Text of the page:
|Title||Re-evaluation of the “elevated epifauna” as indicator of Mediterranean Outflow Water in the Gulf of Cadiz using stable isotopes (δ 13 C, δ 18 O)|
|Publication Type||Journal Article|
|Authors||García-Gallardo, Á, Grunert, P, Voelker, AHL, Mendes, I, Piller, WE|
|Year of Publication||2017|
|Journal||Global and Planetary Change|
|Pagination||78 - 97|
The presence and high abundances of the benthic foraminiferal group “elevated epifauna” has been proposed as indicator of the existence of Mediterranean Outflow Water (MOW) in the Gulf of Cadiz. Here we intend to use this potential proxy to reconstruct MOW in the early Pliocene at the Integrated Ocean Drilling Program (IODP) Hole U1387C. Cibicides lobatulus, Planulina ariminensis and Cibicides refulgens were found at this site, but high abundances of C. lobatulus and C. refulgens coincide with increases of shelf taxa and grain size, related to episodes of downslope transport. This issue calls into question the applicability of these species as MOW proxies. The present study therefore reassesses the role of these three elevated epifaunal species by means of stable isotope analyses (δ18O, δ13C) by contrasting their isotopic signature with that of shelf dwellers and deep-water taxa from Pliocene and Recent sediments from the Gulf of Cadiz and the western Iberian margin. Since foraminiferal calcite does not always precipitate in equilibrium with seawater, substantial efforts have been taken in order to determine species-specific offset values and to correct the isotopic signature for vital effects. Our corrected results demonstrate that C. lobatulus and C. refulgens are isotopically similar to the shelf dwellers in the Pliocene data-set, eliminating them as MOW indicators. Recent samples from the Gulf of Cadiz and the western Portugal shelf corroborate the wide bathymetric range of C. lobatulus from the shelf to the slope. Our results thus warrant for caution when considering C. lobatulus and C. refulgens as indicators of bottom current strength in unstable slope settings, particularly when co-occurring with allochthonous shelf dwellers. In contrast, P. ariminensis shows a signature close to deep-water taxa, corroborating its reliability as indicator of MOW.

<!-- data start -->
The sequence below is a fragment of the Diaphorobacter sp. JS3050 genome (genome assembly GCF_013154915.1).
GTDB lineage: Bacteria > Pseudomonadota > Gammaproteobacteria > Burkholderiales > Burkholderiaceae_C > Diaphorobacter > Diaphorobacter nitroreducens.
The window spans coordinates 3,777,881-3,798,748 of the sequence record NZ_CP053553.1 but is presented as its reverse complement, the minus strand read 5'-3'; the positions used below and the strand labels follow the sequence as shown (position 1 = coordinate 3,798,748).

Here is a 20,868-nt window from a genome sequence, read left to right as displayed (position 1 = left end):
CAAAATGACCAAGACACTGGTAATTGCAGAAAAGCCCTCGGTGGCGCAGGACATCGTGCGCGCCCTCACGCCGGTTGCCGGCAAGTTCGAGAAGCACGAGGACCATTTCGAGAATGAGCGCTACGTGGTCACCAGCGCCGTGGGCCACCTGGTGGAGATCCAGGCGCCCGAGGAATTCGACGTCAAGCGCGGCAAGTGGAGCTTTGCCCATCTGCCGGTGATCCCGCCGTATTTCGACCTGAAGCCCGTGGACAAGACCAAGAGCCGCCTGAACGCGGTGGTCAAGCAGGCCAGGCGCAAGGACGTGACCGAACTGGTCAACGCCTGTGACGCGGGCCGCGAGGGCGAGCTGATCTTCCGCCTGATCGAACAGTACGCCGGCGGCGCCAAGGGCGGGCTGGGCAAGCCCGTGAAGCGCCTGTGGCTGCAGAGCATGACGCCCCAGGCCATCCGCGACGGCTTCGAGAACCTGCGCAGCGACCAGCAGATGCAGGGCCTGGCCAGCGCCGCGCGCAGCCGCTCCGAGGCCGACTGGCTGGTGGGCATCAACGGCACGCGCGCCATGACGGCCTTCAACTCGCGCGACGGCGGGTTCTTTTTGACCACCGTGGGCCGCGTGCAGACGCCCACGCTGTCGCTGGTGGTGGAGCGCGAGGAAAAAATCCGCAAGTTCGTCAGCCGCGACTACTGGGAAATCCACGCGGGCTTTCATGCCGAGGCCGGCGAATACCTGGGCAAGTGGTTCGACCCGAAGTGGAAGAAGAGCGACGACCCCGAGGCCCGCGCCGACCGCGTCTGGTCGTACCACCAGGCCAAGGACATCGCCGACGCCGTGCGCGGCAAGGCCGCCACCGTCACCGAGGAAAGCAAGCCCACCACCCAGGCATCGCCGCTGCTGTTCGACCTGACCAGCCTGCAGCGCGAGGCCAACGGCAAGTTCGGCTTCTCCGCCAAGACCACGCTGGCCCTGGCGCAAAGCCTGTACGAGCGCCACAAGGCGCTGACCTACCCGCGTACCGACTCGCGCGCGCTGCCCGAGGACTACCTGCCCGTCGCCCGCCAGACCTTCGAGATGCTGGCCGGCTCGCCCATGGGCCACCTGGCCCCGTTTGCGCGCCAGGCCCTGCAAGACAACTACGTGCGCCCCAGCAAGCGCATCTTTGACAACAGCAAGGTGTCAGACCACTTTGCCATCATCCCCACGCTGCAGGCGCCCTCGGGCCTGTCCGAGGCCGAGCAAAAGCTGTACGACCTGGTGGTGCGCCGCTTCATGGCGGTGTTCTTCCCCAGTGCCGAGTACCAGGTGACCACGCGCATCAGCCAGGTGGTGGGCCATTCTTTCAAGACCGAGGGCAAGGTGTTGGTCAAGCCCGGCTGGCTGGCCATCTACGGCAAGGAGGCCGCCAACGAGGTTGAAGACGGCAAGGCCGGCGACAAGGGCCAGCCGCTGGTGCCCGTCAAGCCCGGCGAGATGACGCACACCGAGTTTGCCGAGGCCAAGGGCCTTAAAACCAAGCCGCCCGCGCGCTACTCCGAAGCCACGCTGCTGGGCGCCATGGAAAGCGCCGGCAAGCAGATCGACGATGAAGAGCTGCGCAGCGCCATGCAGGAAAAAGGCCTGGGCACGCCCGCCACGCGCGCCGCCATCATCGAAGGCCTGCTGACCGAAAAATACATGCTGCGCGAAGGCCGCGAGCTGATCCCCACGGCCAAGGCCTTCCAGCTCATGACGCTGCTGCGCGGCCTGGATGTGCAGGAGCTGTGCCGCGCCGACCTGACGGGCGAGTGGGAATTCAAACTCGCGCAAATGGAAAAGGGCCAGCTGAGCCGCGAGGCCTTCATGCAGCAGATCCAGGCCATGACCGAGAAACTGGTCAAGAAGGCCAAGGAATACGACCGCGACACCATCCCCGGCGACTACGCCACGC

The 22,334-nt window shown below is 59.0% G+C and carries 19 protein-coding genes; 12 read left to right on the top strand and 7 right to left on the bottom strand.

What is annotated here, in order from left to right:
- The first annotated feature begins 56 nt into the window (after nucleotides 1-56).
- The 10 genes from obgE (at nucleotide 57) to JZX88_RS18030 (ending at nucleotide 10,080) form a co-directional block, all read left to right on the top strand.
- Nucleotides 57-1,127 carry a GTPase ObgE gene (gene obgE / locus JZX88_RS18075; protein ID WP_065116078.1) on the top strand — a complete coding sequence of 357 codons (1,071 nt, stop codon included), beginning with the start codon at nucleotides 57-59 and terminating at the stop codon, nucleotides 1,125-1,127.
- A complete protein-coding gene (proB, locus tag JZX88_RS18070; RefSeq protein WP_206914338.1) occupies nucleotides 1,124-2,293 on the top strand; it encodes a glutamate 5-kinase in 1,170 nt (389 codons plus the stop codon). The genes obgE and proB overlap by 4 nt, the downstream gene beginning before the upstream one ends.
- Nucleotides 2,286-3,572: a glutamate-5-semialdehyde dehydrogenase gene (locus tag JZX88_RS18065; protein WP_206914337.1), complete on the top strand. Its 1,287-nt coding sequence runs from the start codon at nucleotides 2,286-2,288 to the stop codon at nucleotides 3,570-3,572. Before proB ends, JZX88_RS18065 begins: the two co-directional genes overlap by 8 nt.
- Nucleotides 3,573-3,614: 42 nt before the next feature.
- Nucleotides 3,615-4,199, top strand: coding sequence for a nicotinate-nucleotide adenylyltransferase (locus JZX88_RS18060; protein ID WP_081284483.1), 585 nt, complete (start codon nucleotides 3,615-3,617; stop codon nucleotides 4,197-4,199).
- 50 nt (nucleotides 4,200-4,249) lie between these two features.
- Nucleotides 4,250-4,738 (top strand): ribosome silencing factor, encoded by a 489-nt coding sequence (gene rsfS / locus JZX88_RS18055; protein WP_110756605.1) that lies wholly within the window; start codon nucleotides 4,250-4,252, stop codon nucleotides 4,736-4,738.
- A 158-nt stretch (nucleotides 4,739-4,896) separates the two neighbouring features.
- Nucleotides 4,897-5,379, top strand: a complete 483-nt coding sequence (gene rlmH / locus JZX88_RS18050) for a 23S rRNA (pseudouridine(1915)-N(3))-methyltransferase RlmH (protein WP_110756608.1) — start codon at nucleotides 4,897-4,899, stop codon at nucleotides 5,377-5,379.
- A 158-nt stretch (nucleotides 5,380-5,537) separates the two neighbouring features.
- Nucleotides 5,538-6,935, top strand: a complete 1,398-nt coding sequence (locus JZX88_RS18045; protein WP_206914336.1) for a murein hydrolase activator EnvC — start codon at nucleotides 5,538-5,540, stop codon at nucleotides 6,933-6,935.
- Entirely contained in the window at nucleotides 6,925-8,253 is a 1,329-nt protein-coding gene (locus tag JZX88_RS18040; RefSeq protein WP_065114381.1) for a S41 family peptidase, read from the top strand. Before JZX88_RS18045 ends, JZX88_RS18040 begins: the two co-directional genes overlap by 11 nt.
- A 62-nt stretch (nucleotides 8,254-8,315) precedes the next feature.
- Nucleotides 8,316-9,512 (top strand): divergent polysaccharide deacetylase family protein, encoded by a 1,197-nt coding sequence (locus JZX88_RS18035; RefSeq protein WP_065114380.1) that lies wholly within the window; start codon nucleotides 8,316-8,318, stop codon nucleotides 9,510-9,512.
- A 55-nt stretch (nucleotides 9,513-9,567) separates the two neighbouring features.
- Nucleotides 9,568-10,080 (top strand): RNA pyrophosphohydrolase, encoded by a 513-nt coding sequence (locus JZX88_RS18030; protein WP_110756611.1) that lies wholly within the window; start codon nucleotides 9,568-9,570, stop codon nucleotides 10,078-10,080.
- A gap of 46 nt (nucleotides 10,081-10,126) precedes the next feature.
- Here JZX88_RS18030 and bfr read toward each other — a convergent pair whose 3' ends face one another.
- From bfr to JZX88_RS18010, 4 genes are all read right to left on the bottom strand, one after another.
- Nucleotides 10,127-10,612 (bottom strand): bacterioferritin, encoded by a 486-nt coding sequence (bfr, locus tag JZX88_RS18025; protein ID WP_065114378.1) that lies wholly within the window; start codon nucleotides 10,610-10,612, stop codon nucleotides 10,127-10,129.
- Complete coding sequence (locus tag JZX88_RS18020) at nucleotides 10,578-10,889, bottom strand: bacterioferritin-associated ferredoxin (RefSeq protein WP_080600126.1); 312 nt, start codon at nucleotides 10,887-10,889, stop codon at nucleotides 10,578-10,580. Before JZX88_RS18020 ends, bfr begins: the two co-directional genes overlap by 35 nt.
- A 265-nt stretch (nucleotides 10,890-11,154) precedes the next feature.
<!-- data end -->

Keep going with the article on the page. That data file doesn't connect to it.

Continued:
|Short Title||Global and Planetary Change|